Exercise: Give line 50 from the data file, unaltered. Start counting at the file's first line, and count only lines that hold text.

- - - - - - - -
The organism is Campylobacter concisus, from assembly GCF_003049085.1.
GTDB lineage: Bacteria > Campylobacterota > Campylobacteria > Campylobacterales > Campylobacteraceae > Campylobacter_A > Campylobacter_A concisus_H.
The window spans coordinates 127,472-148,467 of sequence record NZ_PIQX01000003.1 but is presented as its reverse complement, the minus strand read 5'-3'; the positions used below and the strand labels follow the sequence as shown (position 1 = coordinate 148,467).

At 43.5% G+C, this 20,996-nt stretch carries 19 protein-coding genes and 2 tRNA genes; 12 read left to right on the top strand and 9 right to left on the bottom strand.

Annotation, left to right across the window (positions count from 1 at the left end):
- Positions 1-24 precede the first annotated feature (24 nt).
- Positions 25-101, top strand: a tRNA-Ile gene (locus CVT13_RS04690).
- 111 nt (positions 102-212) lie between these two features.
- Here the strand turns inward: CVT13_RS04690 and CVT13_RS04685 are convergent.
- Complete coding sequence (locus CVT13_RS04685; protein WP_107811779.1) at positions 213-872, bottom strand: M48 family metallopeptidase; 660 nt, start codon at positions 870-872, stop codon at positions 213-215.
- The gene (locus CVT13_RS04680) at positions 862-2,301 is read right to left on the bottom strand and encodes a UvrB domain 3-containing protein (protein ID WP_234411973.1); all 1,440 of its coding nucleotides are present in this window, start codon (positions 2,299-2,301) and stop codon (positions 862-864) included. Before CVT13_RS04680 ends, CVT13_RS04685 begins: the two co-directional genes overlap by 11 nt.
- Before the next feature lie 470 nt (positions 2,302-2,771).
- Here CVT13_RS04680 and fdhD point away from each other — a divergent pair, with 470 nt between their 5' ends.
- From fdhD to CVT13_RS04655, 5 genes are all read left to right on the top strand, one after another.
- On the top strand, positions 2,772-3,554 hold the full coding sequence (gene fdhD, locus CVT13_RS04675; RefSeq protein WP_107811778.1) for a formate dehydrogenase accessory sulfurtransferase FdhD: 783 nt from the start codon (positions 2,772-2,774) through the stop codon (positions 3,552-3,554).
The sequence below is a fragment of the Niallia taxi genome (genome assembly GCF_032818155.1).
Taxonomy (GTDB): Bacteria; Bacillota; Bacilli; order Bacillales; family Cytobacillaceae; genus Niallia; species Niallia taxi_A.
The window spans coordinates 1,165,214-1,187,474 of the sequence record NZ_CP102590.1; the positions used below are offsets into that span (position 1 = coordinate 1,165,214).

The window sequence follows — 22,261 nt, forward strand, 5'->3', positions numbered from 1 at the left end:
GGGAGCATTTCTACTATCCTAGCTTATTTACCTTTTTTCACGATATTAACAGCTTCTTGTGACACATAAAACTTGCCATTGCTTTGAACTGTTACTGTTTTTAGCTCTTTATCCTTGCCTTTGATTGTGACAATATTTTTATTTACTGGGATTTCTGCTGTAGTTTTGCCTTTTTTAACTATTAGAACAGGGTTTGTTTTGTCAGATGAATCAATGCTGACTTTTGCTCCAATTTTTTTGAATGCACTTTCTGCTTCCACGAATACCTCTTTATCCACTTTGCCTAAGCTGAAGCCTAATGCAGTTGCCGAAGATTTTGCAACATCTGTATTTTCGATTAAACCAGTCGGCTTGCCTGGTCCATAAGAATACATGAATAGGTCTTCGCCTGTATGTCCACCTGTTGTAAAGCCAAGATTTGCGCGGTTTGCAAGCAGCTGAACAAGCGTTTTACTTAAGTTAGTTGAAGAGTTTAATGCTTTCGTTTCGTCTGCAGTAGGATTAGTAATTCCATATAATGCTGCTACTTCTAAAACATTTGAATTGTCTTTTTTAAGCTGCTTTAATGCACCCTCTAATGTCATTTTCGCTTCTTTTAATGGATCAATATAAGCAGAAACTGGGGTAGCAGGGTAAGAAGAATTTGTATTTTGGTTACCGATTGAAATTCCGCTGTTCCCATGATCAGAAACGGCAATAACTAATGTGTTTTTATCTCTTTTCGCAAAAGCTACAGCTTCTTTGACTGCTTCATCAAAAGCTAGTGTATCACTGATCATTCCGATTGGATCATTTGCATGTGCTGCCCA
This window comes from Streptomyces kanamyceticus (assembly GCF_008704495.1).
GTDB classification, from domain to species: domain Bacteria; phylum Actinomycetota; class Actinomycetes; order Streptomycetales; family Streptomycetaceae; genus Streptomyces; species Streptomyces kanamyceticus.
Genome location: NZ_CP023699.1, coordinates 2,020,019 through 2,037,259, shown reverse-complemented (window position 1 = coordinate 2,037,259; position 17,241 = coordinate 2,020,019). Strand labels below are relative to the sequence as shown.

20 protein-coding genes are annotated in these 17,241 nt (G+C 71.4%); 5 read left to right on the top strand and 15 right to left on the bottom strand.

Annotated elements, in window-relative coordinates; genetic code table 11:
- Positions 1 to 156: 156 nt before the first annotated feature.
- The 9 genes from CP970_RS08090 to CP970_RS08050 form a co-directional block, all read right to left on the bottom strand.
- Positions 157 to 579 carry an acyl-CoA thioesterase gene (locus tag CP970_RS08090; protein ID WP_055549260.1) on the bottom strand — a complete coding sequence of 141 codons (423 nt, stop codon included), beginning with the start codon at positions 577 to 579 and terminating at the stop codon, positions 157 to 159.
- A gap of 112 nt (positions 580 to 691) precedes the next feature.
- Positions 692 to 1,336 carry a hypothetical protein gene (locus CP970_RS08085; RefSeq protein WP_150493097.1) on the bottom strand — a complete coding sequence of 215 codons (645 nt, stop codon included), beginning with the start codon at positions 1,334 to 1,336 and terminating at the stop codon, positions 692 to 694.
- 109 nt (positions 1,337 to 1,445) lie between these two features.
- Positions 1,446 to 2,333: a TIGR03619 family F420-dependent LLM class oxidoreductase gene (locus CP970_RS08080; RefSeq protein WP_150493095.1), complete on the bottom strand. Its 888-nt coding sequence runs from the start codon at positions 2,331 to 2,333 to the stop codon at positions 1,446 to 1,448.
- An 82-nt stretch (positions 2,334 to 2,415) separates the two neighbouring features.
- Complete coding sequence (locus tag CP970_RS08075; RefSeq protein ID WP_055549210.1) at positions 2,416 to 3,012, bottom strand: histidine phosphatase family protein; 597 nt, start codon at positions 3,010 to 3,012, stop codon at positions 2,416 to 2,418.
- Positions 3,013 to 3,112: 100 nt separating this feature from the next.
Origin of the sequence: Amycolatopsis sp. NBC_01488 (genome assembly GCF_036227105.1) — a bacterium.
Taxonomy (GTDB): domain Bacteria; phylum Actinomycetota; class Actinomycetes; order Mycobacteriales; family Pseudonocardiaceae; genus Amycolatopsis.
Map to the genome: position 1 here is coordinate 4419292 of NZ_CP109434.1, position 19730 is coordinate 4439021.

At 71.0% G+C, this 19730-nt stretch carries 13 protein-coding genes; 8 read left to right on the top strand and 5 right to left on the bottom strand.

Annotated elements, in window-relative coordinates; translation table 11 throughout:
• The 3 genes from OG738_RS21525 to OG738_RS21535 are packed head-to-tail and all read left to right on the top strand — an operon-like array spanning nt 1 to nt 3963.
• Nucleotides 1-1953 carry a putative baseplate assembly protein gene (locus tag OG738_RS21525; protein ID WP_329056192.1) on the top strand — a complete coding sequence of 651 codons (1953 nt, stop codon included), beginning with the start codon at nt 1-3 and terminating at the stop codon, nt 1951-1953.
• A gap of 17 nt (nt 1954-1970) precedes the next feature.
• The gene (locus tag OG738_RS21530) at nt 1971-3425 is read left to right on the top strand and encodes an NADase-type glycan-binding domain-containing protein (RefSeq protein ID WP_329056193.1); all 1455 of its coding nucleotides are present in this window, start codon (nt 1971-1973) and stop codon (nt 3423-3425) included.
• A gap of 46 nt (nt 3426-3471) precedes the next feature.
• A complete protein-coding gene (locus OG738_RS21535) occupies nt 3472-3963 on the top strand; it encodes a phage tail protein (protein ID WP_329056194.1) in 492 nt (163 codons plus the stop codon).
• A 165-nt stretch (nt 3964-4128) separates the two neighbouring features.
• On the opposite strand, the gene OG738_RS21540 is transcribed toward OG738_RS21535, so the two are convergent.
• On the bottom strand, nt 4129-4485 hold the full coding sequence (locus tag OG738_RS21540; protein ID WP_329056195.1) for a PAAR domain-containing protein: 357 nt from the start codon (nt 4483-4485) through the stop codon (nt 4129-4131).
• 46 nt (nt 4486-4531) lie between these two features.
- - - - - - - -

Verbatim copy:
• 46 nt (nt 4486-4531) lie between these two features.